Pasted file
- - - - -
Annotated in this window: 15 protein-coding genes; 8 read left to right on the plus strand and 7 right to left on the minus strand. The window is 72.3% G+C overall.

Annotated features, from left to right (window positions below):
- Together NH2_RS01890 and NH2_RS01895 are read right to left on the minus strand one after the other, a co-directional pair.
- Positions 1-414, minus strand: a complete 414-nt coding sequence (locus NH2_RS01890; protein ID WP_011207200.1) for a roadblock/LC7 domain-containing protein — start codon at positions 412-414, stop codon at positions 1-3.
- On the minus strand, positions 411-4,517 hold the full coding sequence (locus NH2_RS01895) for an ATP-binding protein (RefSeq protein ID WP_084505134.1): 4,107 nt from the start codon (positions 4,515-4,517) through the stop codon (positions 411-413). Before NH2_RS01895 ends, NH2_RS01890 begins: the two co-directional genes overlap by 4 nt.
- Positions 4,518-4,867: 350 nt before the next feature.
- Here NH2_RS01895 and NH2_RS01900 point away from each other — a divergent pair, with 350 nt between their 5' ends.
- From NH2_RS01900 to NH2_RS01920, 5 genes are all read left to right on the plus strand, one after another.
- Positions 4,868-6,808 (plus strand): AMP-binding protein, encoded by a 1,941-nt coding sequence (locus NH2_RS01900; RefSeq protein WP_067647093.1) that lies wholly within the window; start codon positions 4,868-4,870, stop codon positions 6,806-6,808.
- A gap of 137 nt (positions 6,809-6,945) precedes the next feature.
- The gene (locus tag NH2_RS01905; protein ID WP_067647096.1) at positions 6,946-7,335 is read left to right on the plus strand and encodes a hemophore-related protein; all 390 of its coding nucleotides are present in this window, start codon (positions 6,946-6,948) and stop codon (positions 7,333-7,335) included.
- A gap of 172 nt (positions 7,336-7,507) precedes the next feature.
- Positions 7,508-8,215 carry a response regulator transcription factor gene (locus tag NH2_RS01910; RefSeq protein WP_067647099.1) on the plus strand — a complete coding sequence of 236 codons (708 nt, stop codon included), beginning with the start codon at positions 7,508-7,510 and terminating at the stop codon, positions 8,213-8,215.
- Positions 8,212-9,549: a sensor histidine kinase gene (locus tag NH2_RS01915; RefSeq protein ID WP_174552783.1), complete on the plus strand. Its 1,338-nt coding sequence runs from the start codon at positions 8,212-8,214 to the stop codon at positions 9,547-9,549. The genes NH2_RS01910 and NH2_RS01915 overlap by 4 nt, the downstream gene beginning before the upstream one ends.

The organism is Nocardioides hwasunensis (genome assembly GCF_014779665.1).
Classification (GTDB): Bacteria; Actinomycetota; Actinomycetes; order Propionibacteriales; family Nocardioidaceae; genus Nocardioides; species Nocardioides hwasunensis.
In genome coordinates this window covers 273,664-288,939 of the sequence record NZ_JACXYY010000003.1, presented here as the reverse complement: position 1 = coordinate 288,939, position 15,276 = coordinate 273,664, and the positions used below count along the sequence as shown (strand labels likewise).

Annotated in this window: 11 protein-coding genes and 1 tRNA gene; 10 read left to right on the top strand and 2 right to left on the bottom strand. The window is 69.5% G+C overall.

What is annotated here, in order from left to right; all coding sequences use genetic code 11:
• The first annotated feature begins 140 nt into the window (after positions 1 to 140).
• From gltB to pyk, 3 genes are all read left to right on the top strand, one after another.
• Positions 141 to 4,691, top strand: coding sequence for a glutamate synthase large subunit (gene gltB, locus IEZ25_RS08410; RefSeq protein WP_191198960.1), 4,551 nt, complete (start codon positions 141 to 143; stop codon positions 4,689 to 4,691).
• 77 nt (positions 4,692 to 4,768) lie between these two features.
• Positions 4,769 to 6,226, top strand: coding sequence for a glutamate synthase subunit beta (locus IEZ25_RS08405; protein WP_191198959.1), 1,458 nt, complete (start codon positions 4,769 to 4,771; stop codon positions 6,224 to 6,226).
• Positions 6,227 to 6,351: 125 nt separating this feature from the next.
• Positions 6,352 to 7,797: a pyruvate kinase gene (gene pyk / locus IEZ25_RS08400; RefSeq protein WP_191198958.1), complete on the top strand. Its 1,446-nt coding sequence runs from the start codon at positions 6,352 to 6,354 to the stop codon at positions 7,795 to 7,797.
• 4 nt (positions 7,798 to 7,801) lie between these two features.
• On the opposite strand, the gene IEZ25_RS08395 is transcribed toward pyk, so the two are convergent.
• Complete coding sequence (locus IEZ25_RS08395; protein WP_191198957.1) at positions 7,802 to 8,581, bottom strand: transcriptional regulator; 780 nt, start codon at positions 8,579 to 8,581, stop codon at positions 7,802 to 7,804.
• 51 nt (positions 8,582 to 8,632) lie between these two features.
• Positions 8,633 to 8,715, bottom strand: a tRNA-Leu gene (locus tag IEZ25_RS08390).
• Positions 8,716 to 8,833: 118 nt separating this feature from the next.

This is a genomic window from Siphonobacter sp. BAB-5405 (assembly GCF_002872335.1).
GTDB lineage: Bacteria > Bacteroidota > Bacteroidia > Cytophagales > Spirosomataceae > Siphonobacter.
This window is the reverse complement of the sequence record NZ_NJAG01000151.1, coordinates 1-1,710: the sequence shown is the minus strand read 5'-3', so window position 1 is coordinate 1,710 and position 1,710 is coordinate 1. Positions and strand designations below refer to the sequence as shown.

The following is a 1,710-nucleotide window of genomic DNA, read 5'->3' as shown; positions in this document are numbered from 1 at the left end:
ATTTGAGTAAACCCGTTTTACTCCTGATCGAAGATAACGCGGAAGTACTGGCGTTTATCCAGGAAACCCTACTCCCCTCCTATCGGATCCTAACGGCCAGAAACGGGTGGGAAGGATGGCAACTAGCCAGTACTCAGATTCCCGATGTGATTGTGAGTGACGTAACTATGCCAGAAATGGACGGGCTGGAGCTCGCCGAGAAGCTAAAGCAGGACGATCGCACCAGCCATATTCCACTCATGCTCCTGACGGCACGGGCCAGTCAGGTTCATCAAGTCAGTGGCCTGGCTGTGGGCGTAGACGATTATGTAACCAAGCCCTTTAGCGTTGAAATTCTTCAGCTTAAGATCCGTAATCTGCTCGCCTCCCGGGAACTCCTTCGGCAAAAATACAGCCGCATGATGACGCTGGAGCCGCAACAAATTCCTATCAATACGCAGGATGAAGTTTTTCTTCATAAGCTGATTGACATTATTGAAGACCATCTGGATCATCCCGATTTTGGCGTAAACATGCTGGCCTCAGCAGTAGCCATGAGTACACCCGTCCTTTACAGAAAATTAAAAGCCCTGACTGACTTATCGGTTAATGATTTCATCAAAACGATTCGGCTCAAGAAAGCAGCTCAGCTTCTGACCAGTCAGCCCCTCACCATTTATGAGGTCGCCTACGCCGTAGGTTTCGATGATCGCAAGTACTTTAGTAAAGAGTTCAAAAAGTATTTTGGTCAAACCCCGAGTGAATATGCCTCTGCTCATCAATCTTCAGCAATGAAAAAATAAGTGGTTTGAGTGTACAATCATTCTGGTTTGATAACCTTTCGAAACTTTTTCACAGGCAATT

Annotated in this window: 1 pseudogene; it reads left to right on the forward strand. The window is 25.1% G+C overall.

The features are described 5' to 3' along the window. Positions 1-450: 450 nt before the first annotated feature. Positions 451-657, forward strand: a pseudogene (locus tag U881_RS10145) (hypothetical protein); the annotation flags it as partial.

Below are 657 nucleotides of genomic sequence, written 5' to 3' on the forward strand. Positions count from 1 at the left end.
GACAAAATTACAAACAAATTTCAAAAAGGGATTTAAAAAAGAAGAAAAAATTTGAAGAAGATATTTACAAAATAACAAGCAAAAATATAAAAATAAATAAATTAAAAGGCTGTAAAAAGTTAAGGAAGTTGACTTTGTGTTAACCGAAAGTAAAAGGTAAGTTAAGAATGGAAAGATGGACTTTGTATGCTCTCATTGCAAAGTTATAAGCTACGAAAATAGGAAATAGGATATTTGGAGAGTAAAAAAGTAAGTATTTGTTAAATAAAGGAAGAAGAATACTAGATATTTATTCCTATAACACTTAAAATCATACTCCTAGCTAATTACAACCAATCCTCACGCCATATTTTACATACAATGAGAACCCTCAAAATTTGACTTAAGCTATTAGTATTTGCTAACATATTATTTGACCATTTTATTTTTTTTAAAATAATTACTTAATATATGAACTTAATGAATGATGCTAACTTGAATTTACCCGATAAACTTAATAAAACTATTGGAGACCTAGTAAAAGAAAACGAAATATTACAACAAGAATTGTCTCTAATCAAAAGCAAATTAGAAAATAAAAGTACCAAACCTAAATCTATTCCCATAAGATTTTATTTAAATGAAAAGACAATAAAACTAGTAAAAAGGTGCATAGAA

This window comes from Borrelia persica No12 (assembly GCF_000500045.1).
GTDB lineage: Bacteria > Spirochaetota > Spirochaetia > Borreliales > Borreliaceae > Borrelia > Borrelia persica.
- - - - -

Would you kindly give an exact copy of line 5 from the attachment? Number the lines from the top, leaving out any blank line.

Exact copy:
- On the minus strand, positions 411-4,517 hold the full coding sequence (locus NH2_RS01895) for an ATP-binding protein (RefSeq protein ID WP_084505134.1): 4,107 nt from the start codon (positions 4,515-4,517) through the stop codon (positions 411-413). Before NH2_RS01895 ends, NH2_RS01890 begins: the two co-directional genes overlap by 4 nt.